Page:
What Can We Find Out from YouGov's Poll of Labour Members?

Contributing editor, Ben Gartside writes on recent YouGov polling.

Today, Owen Smith's polling Guru Ian Warren released polling tables conducted by YouGov into opinions of Labour Party members, on issues like what Labour hould focus on, who was to blame for Labour's loss in Copeland, and who the leader after Corbyn should be.

After Labour's disastrous loss in Copeland, Warren asked members to name reasons for the historic loss in his polling. Overall, 41% of members thought Corbyn to be the route cause of Labour's problems in the area. However, of people that voted Jeremy Corbyn in 2015, 46% blamed the result on the media,  35% on Tony Blair's Bloomberg speech, 29% on Jamie Reed, 25% on something else, 23% on the PLP and 21% on candidate Gillian Troughton. Only then, did 14% of 2016 Corbyn voters admit that the leader may be at fault, as he tied with "don't know" as explanations for Labour's catastrophic defeat.

 Somewhat ironically, despite Corbynites listing Blair as the second most significant reason for Labour losing Copeland, the largest amount of discontent amongst Corbynites for Corbyn was his EU policy, with 63% of his 2016 voters saying they would support a second referendum, and 28% of Corbyn's voters explicitly saying his Brexit policy is bad decision.

 With levels of disapprovals going up by 20 points, there were inevitably tables on possible replacements to Corbyn. In a leadership challenge against Corbyn, it's very obvious that he'd beat almost any challenger. Beating any rival by 30% in the toplines. However, when diving into the subsections, possible challenges look more interesting. As shown below, Clive Lewis has a 2% lead over Corbyn in swing voters in a potential leadership election.

 Whilst the subsections support any speculation for a Clive4leader campaign, the subsections only do damage to ex-leadership contender Yvette Cooper. Despite coming 2nd in the topline figures, as only 2% of her support comes from 2016 Jeremy Corbyn voters.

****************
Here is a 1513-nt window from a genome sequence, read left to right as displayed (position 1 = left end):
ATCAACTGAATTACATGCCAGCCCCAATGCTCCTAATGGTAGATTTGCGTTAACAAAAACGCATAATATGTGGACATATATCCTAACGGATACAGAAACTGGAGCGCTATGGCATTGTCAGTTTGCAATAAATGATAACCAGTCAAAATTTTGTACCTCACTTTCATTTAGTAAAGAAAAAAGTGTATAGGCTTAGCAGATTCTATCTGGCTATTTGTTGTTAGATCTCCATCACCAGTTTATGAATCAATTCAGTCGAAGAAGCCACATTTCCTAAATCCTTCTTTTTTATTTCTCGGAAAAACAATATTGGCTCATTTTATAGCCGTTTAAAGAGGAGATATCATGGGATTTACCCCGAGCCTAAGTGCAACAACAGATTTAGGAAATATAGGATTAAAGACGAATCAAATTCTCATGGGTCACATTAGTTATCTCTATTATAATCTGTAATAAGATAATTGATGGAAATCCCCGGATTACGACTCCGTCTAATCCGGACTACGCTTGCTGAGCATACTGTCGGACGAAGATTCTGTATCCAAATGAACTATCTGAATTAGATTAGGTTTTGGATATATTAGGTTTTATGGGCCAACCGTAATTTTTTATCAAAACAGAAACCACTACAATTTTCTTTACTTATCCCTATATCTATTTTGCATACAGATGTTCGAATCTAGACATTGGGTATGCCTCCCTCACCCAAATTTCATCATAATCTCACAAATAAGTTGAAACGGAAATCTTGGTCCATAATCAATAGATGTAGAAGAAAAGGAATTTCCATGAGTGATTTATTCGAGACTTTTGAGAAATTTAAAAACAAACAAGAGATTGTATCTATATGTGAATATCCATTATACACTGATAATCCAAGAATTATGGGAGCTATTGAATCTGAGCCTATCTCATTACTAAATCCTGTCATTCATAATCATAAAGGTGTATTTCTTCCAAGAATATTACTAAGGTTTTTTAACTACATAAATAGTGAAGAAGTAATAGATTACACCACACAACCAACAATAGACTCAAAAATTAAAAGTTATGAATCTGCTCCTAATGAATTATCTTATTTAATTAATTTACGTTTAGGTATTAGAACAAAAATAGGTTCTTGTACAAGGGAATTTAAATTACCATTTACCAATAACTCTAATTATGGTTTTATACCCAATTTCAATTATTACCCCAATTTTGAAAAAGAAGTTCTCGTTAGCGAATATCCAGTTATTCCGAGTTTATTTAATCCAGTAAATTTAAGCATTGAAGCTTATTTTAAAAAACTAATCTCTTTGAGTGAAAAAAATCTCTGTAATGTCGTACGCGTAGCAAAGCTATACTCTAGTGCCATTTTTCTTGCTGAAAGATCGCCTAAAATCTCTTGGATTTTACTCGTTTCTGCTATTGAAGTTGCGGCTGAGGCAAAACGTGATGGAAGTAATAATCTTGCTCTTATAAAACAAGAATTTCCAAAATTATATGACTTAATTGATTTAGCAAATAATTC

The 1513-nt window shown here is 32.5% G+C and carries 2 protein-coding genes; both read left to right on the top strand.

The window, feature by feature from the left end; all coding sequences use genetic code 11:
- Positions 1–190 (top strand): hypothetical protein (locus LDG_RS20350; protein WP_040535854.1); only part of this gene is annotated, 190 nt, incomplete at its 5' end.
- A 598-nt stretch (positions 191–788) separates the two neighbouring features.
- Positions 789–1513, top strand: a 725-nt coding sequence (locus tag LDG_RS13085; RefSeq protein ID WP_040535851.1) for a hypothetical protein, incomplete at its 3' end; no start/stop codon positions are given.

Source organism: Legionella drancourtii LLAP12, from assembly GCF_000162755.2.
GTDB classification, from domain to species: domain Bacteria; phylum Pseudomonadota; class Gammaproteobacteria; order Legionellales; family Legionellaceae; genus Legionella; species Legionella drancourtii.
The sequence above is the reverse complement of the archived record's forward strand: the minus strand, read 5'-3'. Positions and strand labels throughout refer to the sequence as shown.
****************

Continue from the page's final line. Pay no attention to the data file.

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 In a post-Corbyn leadership contest, John McDonnell (who ruled himself out of a future contest this weekend), comes out best in the topline figures, ahead of Clive Lewis, Chuka Umunna and Yvette Cooper. In the subsections, Lewis, Umunna and Angela Rayner come out the best, as they were all chose by at least 20% of those polls as a potential future leader. In terms of the left of the party, Emily Thornberry is well positioned for a leadership bid, out polling both Angela Rayner and Rebecca Long-Bailey, and is more likely to make a leadership ballot on the current 15% threshold.

 Despite Keir Starmer's adamant position against standing for leader, details throughout the polling places him well for a pivot to a leadership bid. Starmer is listed as the joint 2nd most Prime Ministerial Labour politician, tying with Yvette Cooper behind Jeremy Corbyn. However, unlike Cooper, Starmer's base reaches further into Corbyn's camp, with 24% of probable Corbyn voters considering Starmer to be prime ministerial, in comparison to 10% for Cooper.

 

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 Overall, it's quite obvious the membership have no appetite for another leadership challenge. However, this seemingly has helped the membership become more objective to the pros and cons of frontline Labour politicians, as talented moderates like Yvette Cooper, Chuka Umunna and Keir Starmer are being viewed outside of the prism of a threat to Corbyn.  

 

 

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